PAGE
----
dotation


dotation

dotation [doh-tey-shuh n] ExamplesWord Origin noun

  1. an endowment.

Origin of dotation 1350–1400; Latin dōtātiōn- (stem of dōtātiō), equivalent to dōtāt(us), past participle of dōtāre to provide a dowry for (derivative of dōs dowry; cf. dot2) + -iōn- -ion; replacing Middle English dotacioun Anglo-French Examples from the Web for dotation Historical Examples of dotation

  • It is but a question of dotation, and a selection from one or two monosyllables.’

    The Adventures of Harry Richmond, Complete

    George Meredith

  • Thank God, his own personal unpopularity defeated the dotation designed for the Duke of Nemours.

    Edmond Dants

    Edmund Flagg

  • The Minister of Finance presented the bill asking for a dotation for the President.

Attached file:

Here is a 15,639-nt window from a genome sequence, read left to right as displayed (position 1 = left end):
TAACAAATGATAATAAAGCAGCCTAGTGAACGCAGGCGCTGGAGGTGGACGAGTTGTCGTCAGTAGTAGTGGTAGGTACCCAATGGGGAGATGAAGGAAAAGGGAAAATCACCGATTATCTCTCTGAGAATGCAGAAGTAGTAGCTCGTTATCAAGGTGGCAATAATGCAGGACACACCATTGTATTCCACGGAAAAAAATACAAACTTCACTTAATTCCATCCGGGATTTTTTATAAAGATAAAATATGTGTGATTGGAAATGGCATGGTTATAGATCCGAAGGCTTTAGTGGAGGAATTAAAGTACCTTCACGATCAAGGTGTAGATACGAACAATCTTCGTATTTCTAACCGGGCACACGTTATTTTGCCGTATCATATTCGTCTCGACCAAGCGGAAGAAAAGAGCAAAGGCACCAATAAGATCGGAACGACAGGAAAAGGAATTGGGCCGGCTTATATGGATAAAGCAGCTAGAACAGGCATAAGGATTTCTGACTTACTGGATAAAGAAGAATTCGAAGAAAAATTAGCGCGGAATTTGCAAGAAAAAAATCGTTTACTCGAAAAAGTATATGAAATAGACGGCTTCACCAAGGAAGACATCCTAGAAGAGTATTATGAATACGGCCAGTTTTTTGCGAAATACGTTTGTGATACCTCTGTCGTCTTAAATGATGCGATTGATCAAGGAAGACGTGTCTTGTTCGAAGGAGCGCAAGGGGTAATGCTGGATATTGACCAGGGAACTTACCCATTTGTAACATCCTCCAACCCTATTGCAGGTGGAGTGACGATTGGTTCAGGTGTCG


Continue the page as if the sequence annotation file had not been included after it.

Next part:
Harper’s New Monthly Magazine, No. XI.–April, 1851–Vol. II.

    Various

  • Dotation to the President refused, and his consequent action, 704.

    Harper’s New Monthly Magazine, No. VII, December 1850, Vol. II

    Various

  • The dotation of the President is enormous certainly, and I wish for his own sake it had been rather more moderate.

    The Letters of Elizabeth Barrett Browning, Volume II

    Elizabeth Barrett Browning

  • British Dictionary definitions for dotation dotation noun

    1. law the act of giving a dowry; endowment

    Word Origin for dotation C14: from Latin dōtātiō, from dōtāre to endow

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